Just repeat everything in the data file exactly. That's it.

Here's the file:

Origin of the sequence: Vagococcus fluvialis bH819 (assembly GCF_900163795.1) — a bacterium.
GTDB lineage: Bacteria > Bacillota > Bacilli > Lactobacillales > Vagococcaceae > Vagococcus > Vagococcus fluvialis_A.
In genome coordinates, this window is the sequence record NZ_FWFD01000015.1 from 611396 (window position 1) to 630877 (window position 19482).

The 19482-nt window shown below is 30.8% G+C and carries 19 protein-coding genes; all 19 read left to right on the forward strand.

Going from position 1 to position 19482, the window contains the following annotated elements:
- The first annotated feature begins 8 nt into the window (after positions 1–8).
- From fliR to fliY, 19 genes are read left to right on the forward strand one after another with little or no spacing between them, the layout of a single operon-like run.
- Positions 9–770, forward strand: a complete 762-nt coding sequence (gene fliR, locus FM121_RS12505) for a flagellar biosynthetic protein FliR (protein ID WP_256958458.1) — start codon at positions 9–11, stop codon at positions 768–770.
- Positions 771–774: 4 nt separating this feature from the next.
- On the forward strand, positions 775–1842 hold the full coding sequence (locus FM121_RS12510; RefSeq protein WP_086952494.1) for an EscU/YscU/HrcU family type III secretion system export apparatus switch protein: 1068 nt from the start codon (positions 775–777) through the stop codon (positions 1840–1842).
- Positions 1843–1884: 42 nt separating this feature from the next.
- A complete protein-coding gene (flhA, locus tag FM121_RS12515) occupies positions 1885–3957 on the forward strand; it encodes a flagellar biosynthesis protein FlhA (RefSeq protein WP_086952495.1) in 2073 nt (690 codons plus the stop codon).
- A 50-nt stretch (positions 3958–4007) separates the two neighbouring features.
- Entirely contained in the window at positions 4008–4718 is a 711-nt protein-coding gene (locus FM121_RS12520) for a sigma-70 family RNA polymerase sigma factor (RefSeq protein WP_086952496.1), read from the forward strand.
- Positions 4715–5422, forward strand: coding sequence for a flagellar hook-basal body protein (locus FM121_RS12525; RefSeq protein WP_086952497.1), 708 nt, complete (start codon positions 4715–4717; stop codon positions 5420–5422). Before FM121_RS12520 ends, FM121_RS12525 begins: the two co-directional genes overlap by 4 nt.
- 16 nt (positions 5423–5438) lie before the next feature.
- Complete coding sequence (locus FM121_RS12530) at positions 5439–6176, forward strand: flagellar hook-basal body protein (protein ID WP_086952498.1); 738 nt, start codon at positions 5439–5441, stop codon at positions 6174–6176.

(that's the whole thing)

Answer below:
Origin of the sequence: Vagococcus fluvialis bH819 (assembly GCF_900163795.1) — a bacterium.
GTDB lineage: Bacteria > Bacillota > Bacilli > Lactobacillales > Vagococcaceae > Vagococcus > Vagococcus fluvialis_A.
In genome coordinates, this window is the sequence record NZ_FWFD01000015.1 from 611396 (window position 1) to 630877 (window position 19482).

The 19482-nt window shown below is 30.8% G+C and carries 19 protein-coding genes; all 19 read left to right on the forward strand.

Going from position 1 to position 19482, the window contains the following annotated elements:
- The first annotated feature begins 8 nt into the window (after positions 1–8).
- From fliR to fliY, 19 genes are read left to right on the forward strand one after another with little or no spacing between them, the layout of a single operon-like run.
- Positions 9–770, forward strand: a complete 762-nt coding sequence (gene fliR, locus FM121_RS12505) for a flagellar biosynthetic protein FliR (protein ID WP_256958458.1) — start codon at positions 9–11, stop codon at positions 768–770.
- Positions 771–774: 4 nt separating this feature from the next.
- On the forward strand, positions 775–1842 hold the full coding sequence (locus FM121_RS12510; RefSeq protein WP_086952494.1) for an EscU/YscU/HrcU family type III secretion system export apparatus switch protein: 1068 nt from the start codon (positions 775–777) through the stop codon (positions 1840–1842).
- Positions 1843–1884: 42 nt separating this feature from the next.
- A complete protein-coding gene (flhA, locus tag FM121_RS12515) occupies positions 1885–3957 on the forward strand; it encodes a flagellar biosynthesis protein FlhA (RefSeq protein WP_086952495.1) in 2073 nt (690 codons plus the stop codon).
- A 50-nt stretch (positions 3958–4007) separates the two neighbouring features.
- Entirely contained in the window at positions 4008–4718 is a 711-nt protein-coding gene (locus FM121_RS12520) for a sigma-70 family RNA polymerase sigma factor (RefSeq protein WP_086952496.1), read from the forward strand.
- Positions 4715–5422, forward strand: coding sequence for a flagellar hook-basal body protein (locus FM121_RS12525; RefSeq protein WP_086952497.1), 708 nt, complete (start codon positions 4715–4717; stop codon positions 5420–5422). Before FM121_RS12520 ends, FM121_RS12525 begins: the two co-directional genes overlap by 4 nt.
- 16 nt (positions 5423–5438) lie before the next feature.
- Complete coding sequence (locus FM121_RS12530) at positions 5439–6176, forward strand: flagellar hook-basal body protein (protein ID WP_086952498.1); 738 nt, start codon at positions 5439–5441, stop codon at positions 6174–6176.